Purdue University’s concrete sensors target faster build times

Purdue University engineers have developed sensors that could safely speed up a construction timeline by determining concrete strength directly on site in real time.

Typically, concrete mix designs require testing before implementation in a construction project. Once those mixes have been vetted for use, the mix design cannot be altered without additional offsite testing. The new technology would remove the need for extensive offsite testing by allowing construction contractors to verify the concrete’s maturity on site.

“Our sensors could help make better data-driven decisions to determine the construction schedule and improve the quality of concrete construction,” said Luna Lu, Purdue’s American Concrete Pavement Association professor of civil engineering, in a news release.

The Purdue team is working with F.A. Wilhelm Construction Co. Inc. to test and compare the technology with traditional commercial sensors installed into a floor of what will be Purdue’s five-story Engineering and Polytechnic Gateway Complex. The complex will be one conjoined building housing Dudley Hall and Lambertus Hall. The construction site is managed by Shiel Sexton Co. Inc.

Lu and her research team also are testing the sensors in highways across Indiana as part of an effort to better determine when concrete is ready to take on heavy truck traffic.

“We’re trying to work with contractors to find out how much saving we can do for them in terms of time, cost and the number of people needed at a site, which reduces risk and improves construction safety,” Lu said. “That starts with industry collaborations to evaluate how well the sensors work.”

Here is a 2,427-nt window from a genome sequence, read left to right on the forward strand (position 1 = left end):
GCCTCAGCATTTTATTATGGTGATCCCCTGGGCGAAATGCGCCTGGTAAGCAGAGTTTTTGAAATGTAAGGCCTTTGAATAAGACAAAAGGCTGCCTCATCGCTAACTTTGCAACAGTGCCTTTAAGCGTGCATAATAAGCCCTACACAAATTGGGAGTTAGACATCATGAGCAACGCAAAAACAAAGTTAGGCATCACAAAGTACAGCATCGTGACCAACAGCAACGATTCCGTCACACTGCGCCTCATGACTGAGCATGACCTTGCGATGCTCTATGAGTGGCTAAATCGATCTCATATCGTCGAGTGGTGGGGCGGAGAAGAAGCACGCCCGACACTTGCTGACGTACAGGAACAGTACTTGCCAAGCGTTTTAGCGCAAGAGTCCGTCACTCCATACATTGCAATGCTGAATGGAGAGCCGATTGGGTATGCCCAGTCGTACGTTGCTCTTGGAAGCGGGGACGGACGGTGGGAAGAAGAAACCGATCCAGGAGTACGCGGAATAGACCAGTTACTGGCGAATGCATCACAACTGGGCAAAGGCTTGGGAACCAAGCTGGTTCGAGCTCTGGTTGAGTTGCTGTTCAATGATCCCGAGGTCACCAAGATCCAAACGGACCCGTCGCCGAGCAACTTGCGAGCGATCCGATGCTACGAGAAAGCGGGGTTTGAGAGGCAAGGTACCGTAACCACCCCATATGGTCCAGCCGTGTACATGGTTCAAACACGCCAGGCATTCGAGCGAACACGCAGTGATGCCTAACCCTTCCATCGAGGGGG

Over the last decade, general contractors have used traditional sensors to make reliable and accurate estimates of concrete strength and maturity. But before pouring the concrete, the method requires a monthlong process of testing the concrete mix design in the lab. A line graph is generated to note the strength of the mix design based on specific temperatures over time.

This line graph is then used to match up temperature measurements from sensors in the field. Strength values on the graph, called a “maturity curve,” help workers estimate when the concrete is strong enough to continue construction.

If unexpected weather or other changed schedule impact calls for redoing the mix’s main ingredients, then the contractor has to generate a maturity curve all over again for the new mix.

The sensors developed by Lu’s lab would measure concrete strength directly from the floor deck in real time, eliminating the need for generating a maturity curve beforehand.

“These new sensors are more of a ‘plug and play.’ We could make judgment calls on the fly,” said Ryan Decker, Wilhelm’s corporate quality assurance manager.

Like commercial ones, Lu’s sensors would remain in the concrete. The sensors provide a more direct measurement of strength by using electricity to send an acoustic wave through the concrete. How concrete responds to particular wave speeds indicates its strength and stiffness.

“A wave propagating through concrete can tell us a lot of information. We can find out not only how strong the concrete is, but also detailed information about the concrete’s microstructure,” Lu said.

Twelve of Lu’s sensors have been installed into various sections of the Gateway Complex’s third floor so that the teams can best understand how well they work compared with commercial sensors in use on the site.

The Purdue lab has validated the technology and is developing a system that contractors could use to remotely receive the concrete’s strength information. The sensor technology has a patent filed through the Purdue Research foundation Office of Technology Commercialization.